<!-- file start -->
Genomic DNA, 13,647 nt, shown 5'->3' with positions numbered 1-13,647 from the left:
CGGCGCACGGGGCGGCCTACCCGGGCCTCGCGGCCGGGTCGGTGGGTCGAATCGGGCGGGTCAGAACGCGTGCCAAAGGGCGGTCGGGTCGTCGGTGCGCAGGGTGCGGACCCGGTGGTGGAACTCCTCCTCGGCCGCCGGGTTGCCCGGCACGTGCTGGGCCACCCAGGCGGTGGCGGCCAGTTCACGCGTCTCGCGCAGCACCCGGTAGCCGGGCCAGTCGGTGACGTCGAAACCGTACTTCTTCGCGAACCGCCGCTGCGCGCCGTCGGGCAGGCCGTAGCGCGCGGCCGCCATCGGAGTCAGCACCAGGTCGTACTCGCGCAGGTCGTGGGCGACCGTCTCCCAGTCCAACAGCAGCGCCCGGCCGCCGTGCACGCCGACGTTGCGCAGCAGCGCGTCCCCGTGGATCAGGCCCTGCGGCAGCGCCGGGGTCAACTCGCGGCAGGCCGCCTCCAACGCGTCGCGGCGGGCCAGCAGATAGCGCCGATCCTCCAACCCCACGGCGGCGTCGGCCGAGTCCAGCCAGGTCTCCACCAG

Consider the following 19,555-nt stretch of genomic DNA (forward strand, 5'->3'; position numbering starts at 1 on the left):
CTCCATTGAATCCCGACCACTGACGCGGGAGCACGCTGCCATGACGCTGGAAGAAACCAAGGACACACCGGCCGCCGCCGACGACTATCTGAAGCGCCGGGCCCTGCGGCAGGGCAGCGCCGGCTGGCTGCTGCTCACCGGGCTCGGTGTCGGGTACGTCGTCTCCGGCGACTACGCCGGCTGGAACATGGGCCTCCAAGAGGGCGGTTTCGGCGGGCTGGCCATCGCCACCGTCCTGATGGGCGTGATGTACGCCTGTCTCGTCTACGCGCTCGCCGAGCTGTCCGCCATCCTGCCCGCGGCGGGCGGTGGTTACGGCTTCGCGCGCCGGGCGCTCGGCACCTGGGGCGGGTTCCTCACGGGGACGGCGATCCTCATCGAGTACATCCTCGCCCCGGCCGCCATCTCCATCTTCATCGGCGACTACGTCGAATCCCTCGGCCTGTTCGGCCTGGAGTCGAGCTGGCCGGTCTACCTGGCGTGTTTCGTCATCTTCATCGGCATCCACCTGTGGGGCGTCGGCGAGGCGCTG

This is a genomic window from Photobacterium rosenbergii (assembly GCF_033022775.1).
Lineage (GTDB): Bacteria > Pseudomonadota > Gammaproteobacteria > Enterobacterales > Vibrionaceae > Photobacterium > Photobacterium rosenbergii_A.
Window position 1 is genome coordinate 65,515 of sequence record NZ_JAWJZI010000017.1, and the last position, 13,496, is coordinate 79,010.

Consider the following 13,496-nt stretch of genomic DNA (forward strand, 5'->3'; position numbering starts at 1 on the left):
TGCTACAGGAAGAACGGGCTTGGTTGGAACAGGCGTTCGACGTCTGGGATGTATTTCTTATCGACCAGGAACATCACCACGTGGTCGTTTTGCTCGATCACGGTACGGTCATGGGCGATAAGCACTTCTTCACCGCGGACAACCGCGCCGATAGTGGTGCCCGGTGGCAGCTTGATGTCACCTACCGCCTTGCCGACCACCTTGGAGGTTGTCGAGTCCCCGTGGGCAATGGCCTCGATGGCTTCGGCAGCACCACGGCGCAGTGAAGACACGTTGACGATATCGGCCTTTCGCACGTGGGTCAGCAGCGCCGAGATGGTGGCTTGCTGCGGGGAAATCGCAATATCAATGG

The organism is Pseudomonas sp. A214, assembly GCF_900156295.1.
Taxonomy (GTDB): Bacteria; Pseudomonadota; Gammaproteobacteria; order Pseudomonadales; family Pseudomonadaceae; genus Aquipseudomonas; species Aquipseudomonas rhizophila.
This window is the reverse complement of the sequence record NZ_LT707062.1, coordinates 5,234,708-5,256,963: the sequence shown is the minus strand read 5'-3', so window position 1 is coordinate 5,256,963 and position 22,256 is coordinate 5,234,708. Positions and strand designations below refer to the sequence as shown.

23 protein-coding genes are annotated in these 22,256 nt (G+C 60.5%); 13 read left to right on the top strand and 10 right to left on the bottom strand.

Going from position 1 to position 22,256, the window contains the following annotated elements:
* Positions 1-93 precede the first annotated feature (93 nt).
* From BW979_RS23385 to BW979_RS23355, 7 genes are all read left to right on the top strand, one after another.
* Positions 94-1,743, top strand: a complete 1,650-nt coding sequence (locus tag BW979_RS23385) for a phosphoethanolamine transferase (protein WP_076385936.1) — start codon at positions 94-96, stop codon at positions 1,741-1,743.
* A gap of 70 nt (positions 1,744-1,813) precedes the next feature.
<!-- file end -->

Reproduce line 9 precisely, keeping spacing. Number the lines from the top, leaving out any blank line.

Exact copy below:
TGCTACAGGAAGAACGGGCTTGGTTGGAACAGGCGTTCGACGTCTGGGATGTATTTCTTATCGACCAGGAACATCACCACGTGGTCGTTTTGCTCGATCACGGTACGGTCATGGGCGATAAGCACTTCTTCACCGCGGACAACCGCGCCGATAGTGGTGCCCGGTGGCAGCTTGATGTCACCTACCGCCTTGCCGACCACCTTGGAGGTTGTCGAGTCCCCGTGGGCAATGGCCTCGATGGCTTCGGCAGCACCACGGCGCAGTGAAGACACGTTGACGATATCGGCCTTTCGCACGTGGGTCAGCAGCGCCGAGATGGTGGCTTGCTGCGGGGAAATCGCAATATCAATGG